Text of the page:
Memos Provide a Closer Look at Interesting Budget Provisions

The Legislative Fiscal Bureau (LFB) has released three memos on the state budget that provide insight on issues of interest to all the fiscal hawks out there: changes to taxes and fees, changes to the use of certain funds, and policy items included in the budget.

State Tax and Fee Modifications
This memo identifies state tax and fee changes included in the 2013-15 state budget. “In summary, the changes included in Act 20 would decrease net taxes by -$703,749,500 (-$349,358,900 in 2013-14 and -$354,390,600 in 2014-15) and would increase net fees by $7,860,000 ($3,242,700 in 2013-14 and $4,617,300 in 2014-15). In addition, it is estimated that measures included in Act 20 to enhance the collection of current taxes would generate an additional $92,044,000 ($31,872,000 in 2013-14 and $60,172,000 in 2014-15).”

All of the changes are summarized in a table that provides a brief description of each state tax and fee modification. The table consists of three parts: (1) tax increases and decreases; (2) fee increases and decreases; and (3) enhanced collection measures.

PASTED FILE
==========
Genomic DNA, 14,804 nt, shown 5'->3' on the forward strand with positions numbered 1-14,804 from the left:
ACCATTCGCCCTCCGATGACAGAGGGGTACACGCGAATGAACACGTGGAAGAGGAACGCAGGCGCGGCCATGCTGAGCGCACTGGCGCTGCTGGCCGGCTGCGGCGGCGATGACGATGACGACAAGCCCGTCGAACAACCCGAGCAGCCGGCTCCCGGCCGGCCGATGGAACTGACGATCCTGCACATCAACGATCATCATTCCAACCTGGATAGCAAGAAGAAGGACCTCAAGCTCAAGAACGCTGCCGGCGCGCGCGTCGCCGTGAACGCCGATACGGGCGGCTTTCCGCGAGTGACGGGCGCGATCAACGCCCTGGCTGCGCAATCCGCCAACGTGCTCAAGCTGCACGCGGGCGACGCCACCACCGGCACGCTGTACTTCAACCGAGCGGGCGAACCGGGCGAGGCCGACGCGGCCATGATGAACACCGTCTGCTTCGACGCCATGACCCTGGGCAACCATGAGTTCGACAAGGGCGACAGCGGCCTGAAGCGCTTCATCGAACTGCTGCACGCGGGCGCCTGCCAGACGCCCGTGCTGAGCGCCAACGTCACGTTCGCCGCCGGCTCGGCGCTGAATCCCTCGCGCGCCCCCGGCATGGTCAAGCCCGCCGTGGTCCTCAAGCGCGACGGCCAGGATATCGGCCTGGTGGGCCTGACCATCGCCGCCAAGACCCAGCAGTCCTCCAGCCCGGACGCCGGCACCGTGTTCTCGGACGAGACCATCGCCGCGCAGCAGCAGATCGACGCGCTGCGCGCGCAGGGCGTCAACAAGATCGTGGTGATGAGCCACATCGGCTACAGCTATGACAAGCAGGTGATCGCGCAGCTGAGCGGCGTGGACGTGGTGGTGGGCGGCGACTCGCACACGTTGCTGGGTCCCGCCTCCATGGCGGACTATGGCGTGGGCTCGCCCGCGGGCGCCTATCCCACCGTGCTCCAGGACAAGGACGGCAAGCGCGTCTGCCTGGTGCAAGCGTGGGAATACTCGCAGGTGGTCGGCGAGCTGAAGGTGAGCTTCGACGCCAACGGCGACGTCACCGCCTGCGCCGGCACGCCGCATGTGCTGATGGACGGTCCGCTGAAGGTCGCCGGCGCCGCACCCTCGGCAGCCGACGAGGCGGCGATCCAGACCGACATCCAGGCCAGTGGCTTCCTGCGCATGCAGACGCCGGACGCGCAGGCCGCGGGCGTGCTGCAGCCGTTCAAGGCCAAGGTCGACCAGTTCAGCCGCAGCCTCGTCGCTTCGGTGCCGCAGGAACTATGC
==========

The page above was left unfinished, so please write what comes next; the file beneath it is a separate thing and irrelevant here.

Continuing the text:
Use of Certain Funds
This memo identifies funds in the 2013-15 state budget that would be used for purposes other than what the funds are traditionally used for. Eleven funds are listed in the memo, with the largest different from usual use coming from the transfer of over $133 million from GPR to the Transportation Fund.

Non-Fiscal Policy Items
This memo identifies all non-fiscal policy items in the 2013-15 state budget. These are items that have no or very little fiscal impact, and are perhaps better known by the more colloquial moniker, “pork.”

LFB admits that the list is subject, but the bureau attempts to be as objective as possible by applying the following criteria when making the list:
“(1) generally, the item has no state fiscal effect; (2) if there is a state fiscal effect associated with an item, the policy implications of the provision outweigh any potential fiscal effect; (3) the item has been, or is, the subject of separate, non-budget legislation; (4) the item is one that typically would be reviewed by a standing committee of the Legislature; and (5) the provision could be accomplished without statutory directive, such as reports, studies, and audits. Items that typically are not included on the list are those that: (1) affect state program eligibility; (2) would generally be referred to the Joint Committee on Finance if introduced as separate legislation; and (3) address a reorganization or transfer of state government operations or functions.”

According to the memo, the final budget bill included 87 non-fiscal items. The memo also includes lists of policy items that were in the bill at one point in time but that did not make the final cut.